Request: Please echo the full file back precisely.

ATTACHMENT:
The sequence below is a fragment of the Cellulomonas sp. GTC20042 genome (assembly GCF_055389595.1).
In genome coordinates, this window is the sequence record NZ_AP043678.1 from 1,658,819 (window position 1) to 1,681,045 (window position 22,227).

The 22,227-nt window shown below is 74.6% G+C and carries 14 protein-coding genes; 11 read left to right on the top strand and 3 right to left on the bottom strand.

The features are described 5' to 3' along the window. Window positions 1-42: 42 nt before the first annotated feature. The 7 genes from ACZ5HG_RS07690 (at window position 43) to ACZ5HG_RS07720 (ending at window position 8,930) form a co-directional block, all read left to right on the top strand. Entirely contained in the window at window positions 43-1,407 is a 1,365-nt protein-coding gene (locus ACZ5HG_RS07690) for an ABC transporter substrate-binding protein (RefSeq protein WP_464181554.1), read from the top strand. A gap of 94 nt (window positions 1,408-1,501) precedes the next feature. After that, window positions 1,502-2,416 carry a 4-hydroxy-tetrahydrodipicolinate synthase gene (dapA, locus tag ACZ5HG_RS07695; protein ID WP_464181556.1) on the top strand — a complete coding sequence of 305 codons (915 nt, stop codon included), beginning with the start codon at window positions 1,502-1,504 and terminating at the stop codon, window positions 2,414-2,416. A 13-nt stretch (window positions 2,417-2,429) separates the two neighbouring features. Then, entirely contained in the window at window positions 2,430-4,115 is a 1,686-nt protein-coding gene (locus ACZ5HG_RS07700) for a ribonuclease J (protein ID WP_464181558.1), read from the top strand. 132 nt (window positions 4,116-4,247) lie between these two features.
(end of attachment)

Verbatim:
The sequence below is a fragment of the Cellulomonas sp. GTC20042 genome (assembly GCF_055389595.1).
In genome coordinates, this window is the sequence record NZ_AP043678.1 from 1,658,819 (window position 1) to 1,681,045 (window position 22,227).

The 22,227-nt window shown below is 74.6% G+C and carries 14 protein-coding genes; 11 read left to right on the top strand and 3 right to left on the bottom strand.

The features are described 5' to 3' along the window. Window positions 1-42: 42 nt before the first annotated feature. The 7 genes from ACZ5HG_RS07690 (at window position 43) to ACZ5HG_RS07720 (ending at window position 8,930) form a co-directional block, all read left to right on the top strand. Entirely contained in the window at window positions 43-1,407 is a 1,365-nt protein-coding gene (locus ACZ5HG_RS07690) for an ABC transporter substrate-binding protein (RefSeq protein WP_464181554.1), read from the top strand. A gap of 94 nt (window positions 1,408-1,501) precedes the next feature. After that, window positions 1,502-2,416 carry a 4-hydroxy-tetrahydrodipicolinate synthase gene (dapA, locus tag ACZ5HG_RS07695; protein ID WP_464181556.1) on the top strand — a complete coding sequence of 305 codons (915 nt, stop codon included), beginning with the start codon at window positions 1,502-1,504 and terminating at the stop codon, window positions 2,414-2,416. A 13-nt stretch (window positions 2,417-2,429) separates the two neighbouring features. Then, entirely contained in the window at window positions 2,430-4,115 is a 1,686-nt protein-coding gene (locus ACZ5HG_RS07700) for a ribonuclease J (protein ID WP_464181558.1), read from the top strand. 132 nt (window positions 4,116-4,247) lie between these two features.